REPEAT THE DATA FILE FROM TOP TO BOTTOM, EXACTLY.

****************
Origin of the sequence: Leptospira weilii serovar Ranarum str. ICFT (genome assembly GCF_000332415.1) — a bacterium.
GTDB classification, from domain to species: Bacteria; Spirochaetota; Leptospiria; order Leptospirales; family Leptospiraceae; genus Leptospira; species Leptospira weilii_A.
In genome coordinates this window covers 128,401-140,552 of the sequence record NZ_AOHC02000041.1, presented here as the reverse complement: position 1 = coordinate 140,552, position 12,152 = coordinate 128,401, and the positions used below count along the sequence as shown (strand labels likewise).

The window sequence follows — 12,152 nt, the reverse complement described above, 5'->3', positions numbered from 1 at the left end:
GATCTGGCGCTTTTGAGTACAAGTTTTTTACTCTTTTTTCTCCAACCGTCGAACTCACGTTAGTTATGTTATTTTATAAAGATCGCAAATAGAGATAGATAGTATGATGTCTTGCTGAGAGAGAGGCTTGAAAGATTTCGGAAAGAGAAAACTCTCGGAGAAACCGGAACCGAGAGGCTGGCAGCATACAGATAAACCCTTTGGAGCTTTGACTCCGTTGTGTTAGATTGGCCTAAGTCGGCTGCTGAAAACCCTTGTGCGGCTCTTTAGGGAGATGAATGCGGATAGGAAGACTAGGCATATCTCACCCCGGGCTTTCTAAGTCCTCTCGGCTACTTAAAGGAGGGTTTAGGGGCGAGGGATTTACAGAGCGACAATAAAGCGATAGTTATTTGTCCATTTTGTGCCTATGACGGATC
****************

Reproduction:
Origin of the sequence: Leptospira weilii serovar Ranarum str. ICFT (genome assembly GCF_000332415.1) — a bacterium.
GTDB classification, from domain to species: Bacteria; Spirochaetota; Leptospiria; order Leptospirales; family Leptospiraceae; genus Leptospira; species Leptospira weilii_A.
In genome coordinates this window covers 128,401-140,552 of the sequence record NZ_AOHC02000041.1, presented here as the reverse complement: position 1 = coordinate 140,552, position 12,152 = coordinate 128,401, and the positions used below count along the sequence as shown (strand labels likewise).

The window sequence follows — 12,152 nt, the reverse complement described above, 5'->3', positions numbered from 1 at the left end:
GATCTGGCGCTTTTGAGTACAAGTTTTTTACTCTTTTTTCTCCAACCGTCGAACTCACGTTAGTTATGTTATTTTATAAAGATCGCAAATAGAGATAGATAGTATGATGTCTTGCTGAGAGAGAGGCTTGAAAGATTTCGGAAAGAGAAAACTCTCGGAGAAACCGGAACCGAGAGGCTGGCAGCATACAGATAAACCCTTTGGAGCTTTGACTCCGTTGTGTTAGATTGGCCTAAGTCGGCTGCTGAAAACCCTTGTGCGGCTCTTTAGGGAGATGAATGCGGATAGGAAGACTAGGCATATCTCACCCCGGGCTTTCTAAGTCCTCTCGGCTACTTAAAGGAGGGTTTAGGGGCGAGGGATTTACAGAGCGACAATAAAGCGATAGTTATTTGTCCATTTTGTGCCTATGACGGATC